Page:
Should Canadians be ashamed of their country’s history?
Jack Granatstein and Noah Richler will hash out that question as part of another Great Canadian Debate, taking place March 28, 2017 at the Canadian War Museum in Ottawa.
As Canadians mark the 150th year of Confederation, there is a resounding celebration of Canada today, but not so much about Canada’s past. Some would argue that we Canadians should take great much greater pride in our history, that we neglect the vision of our founders, our contribution to the great wars, and the course of historical events that have shaped this country. Others would caution against a too-rosy vision of the country’s past. Our leaders have had many failings; Canadians have discriminated against immigrants, mistreated Indigenous peoples, and violated the rights of minorities. And where are the women in the story of Canada’s history? While we have become a great nation, we weren’t always the inclusive society we are today. Who’s right? Is Canada’s history nothing to be ashamed of?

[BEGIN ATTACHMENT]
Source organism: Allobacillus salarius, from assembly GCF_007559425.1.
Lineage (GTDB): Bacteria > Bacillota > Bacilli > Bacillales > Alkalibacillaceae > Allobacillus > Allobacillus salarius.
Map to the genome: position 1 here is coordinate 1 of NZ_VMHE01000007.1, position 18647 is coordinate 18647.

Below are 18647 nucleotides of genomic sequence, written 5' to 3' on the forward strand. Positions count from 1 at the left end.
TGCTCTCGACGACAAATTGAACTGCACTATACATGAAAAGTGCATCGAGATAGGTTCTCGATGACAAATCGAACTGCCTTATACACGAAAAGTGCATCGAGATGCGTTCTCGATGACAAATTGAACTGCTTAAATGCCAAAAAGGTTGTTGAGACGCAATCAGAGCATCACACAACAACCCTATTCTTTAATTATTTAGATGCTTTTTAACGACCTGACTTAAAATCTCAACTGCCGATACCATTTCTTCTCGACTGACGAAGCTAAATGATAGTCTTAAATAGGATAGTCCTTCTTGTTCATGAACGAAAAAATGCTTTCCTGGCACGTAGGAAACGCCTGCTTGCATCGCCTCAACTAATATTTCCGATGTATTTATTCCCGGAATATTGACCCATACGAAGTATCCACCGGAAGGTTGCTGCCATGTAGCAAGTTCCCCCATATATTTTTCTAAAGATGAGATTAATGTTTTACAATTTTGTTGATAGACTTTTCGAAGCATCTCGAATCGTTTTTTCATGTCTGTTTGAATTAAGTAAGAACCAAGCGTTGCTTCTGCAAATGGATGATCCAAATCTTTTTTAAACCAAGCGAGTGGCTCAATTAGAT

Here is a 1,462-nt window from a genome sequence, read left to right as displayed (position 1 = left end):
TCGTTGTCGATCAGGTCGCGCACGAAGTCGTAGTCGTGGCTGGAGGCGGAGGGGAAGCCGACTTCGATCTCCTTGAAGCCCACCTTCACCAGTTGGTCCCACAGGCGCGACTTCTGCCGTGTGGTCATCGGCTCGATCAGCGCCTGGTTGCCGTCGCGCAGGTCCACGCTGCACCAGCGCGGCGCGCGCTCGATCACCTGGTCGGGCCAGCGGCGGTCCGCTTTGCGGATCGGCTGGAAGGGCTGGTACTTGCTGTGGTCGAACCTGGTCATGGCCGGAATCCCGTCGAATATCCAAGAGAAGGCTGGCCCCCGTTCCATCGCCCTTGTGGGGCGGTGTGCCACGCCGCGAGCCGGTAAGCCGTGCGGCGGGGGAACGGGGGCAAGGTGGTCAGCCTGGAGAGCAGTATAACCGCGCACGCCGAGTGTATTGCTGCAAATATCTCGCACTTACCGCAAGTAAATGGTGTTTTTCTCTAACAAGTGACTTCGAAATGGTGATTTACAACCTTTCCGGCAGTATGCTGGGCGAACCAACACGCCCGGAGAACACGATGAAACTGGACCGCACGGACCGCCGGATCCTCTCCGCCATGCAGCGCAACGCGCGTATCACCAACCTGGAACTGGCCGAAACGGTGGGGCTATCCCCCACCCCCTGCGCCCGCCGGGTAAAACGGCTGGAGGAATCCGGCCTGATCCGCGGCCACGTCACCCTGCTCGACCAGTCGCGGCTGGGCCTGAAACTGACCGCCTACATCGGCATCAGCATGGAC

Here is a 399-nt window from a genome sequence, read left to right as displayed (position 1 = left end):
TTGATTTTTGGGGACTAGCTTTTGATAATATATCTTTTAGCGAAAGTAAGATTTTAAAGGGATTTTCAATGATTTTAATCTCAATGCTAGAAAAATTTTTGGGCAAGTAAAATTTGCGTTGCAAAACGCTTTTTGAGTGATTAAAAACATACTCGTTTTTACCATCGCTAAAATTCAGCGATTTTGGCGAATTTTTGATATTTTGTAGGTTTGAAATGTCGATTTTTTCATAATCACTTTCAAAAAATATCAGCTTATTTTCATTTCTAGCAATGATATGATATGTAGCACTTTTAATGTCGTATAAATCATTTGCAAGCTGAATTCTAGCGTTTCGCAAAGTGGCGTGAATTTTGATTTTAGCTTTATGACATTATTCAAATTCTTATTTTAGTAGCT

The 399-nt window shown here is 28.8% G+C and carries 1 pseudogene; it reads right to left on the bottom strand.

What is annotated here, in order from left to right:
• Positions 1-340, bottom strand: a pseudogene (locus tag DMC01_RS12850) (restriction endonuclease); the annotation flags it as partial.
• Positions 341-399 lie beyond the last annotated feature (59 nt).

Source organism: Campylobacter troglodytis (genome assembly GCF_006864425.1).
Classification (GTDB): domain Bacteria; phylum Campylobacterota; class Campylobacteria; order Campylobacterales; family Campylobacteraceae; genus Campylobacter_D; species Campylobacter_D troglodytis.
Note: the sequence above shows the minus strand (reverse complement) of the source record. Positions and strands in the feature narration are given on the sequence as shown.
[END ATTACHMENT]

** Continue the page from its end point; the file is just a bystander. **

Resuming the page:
Granatstein, a respected Canadian historian and author, will argue in favour of the resolution "Canadian history is nothing to be ashamed of". Noah Richler, a former political candidate and author, will argue against.